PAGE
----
Filipino-style Fried Chicken


It’s been 9 months since the last post and much has happened…like what TV shows I’m watching.

Lately it’s been Hawaii Five-0 and I’m lovin it!

One of my favorite characters is Kamekona (Taylor Wily) and he’s got some of the best lines on the show.

Check this out!

“Howzit, Jersey?” Kamekona enters carrying a large bucket of fried chicken.

“Hey, Big Dog, what’s going on? Grace, you remember Kamekona?” Danny turns his head to look at where Grace is sitting.

“Hi,” she says, raising one hand in a wave.

“What up, Shorty?” Kamekona sets the bucket down on the tray. “Figured you guys would need some grub about now. Hospital foods are the worst. And the portions… very small.” He sounds so sad about that.

“That’s very sweet of you,” Danny replies, sarcasm still present in his tone. “Fried chicken?”

“Filipino-style. Best on the island, brah,” Kamekona says like he personally made the chicken. “You know, Gracie, when I was a little keiki like you, my mama used to bring me this chicken every time I was sick.”

“Fried chicken isn’t good for you. It has cholesterol and causes heart disease,” Grace informs him, biting her lip to hide a smile at the proud look Danny throws Kamekona.

“Nah, a little bit of grease is good for you. Helps the insides stay lubricated.” Does he really believe that? Kamekona picks up the bucket and holds it out to Danny. “Drumstick or thigh?”

“Um, I’m gonna go – I like white meat. Is there a breast?” Danny shifts on the bed so that he’s sitting up a bit more.

“Sorry, all gone. That was a long drive, brah.”

Source – Link

Filipino-style Fried Chicken, brah! Wo-Woo!

What I like about Kamekona is his attitude and angle on life. He’s a no-worry optimistic guy who can turn a frown upside down.

This leads me to an important life lesson that I’m relearning. And it’s not about grease being good for you to keep your insides lubricated. =)

We worry way too much!

Dr. Harold Sala defines worry as “exhausting tomorrow’s grace on today’s burden”.

What does he mean? If you got 5-minutes, check it out at the link below which has the audio commentary or read the text below:


Therefore do not worry about tomorrow, for tomorrow will worry about itself. Each day has enough trouble of its own. Matthew 6:34

When Dale Carnegie wrote his book entitled How To Stop Worrying and Start Living, he said its purpose was not to tell you something new but to remind you what you already knew and to kick you in the shins and inspire you to do something about applying it. (Forgive my nit‑picking, but the only thing a kick in the shins ever did for me was to cause me to take a couple of quick steps backwards).

A few thoughts on worry, however, may do as Carnegie intended to do‑‑remind you to do something about a problem whose solution you are fully aware of. But just to STOP WORRYING and START LIVING is not as easy as backing up from a swift kick‑‑ whether it is in the shins or elsewhere.

Most of the time we worry about things that we absolutely cannot change; if we could, we would. I was thinking about it this week in relation to our ministry.

As I was bouncing along in a bus on my way to a speaking engagement, I was thinking of worry and its futility in light of God’s grace and His ability to provide for our needs. “Worry,” I thought, “is nothing less than exhausting tomorrow’s grace on today’s burden.” Then I started thinking about my definition. “Yeah,” I said to myself, “that’s good!” Worry is exhausting tomorrow’s grace on today’s burden.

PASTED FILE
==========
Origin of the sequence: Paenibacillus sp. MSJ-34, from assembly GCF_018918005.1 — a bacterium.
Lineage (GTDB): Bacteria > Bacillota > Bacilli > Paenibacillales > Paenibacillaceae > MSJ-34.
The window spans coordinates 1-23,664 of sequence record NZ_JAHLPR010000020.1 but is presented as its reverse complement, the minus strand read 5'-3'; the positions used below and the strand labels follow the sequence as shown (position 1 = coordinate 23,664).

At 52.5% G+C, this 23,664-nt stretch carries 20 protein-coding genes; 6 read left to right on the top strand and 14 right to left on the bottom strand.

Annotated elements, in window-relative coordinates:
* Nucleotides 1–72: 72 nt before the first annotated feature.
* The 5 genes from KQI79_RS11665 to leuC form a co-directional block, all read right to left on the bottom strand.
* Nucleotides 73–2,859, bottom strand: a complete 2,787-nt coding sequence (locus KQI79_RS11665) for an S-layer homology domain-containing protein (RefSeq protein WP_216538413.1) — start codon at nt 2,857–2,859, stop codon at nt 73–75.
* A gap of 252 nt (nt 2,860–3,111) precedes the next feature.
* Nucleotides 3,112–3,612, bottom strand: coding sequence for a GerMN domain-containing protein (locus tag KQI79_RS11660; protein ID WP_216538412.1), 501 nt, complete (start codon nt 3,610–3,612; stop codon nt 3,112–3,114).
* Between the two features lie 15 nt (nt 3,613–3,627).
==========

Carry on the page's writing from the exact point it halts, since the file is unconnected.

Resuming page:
Jesus reproved the disciples when they were concerned beyond measure for the future. He rebuked them and called them, “Faithless!” Jesus said, “Take no thought for the morrow; for the morrow shall take thought for the things of itself. Sufficient unto the day is the evil thereof” (Matthew 6:34). He had just told the disciples that our heavenly Father knows what we need even before we ask (Matthew 6:8) and that we are to ask Him only for today’s bread. Worry exhausts tomorrow’s grace on today’s burden.

There is another way that we exhaust tomorrow’s grace on today’s burden and that is when we bear tomorrow’s load today through overwork. Of the some 10,000 plus commentaries which have been released on Guidelines, among the top three of four in terms of responses has been the series I produced on “burn‑out” and its effect on our lives. That series resulted in the greatest flood of response we have yet seen. The messages which came from all over the world seemed to draw a picture of so many people who have pushed and pushed until there is no push left. They are frustrated, irritated and tired. Whether you live in the big city or a small barrio or town we feel like we are saying yes to more things and saying no to fewer. We also exhaust tomorrow’s grace on today’s burden when we bear loads which God never intended us to bear.

In either case something is fundamentally wrong when we live beyond today, for today is the only part of eternity we can really claim as ours. God wants you to live for today and put the future in His hands. Our Lord was very clear when He said, “Come unto me all you who labor and are heavily burdened, and I will give you rest” (Matthew 11:28). Peter wrote that we are to cast all our care upon Him, for He cares for you (I Peter 5:7). How about it? Are you guilty of exhausting tomorrow’s grace on today’s burden? Then take inventory with me and learn to live today to the glory of God, and rest in the assurance that He holds the future. Today’s grace is sufficient for today’s burden; and let’s leave tomorrow in His hands‑‑today.

I know these truths are important but now I’m hungry for some Filipino Fried Chicken, white rice and Mang Tomas Lechon Sauce. =) Enjoy the below videos. Mahalo!

Touch The Sky (lyric video) – Hillsong UNITED


Unspoken – Good Fight (Lyric Video)


Beckah Shae – Pioneer

(End of Transmission)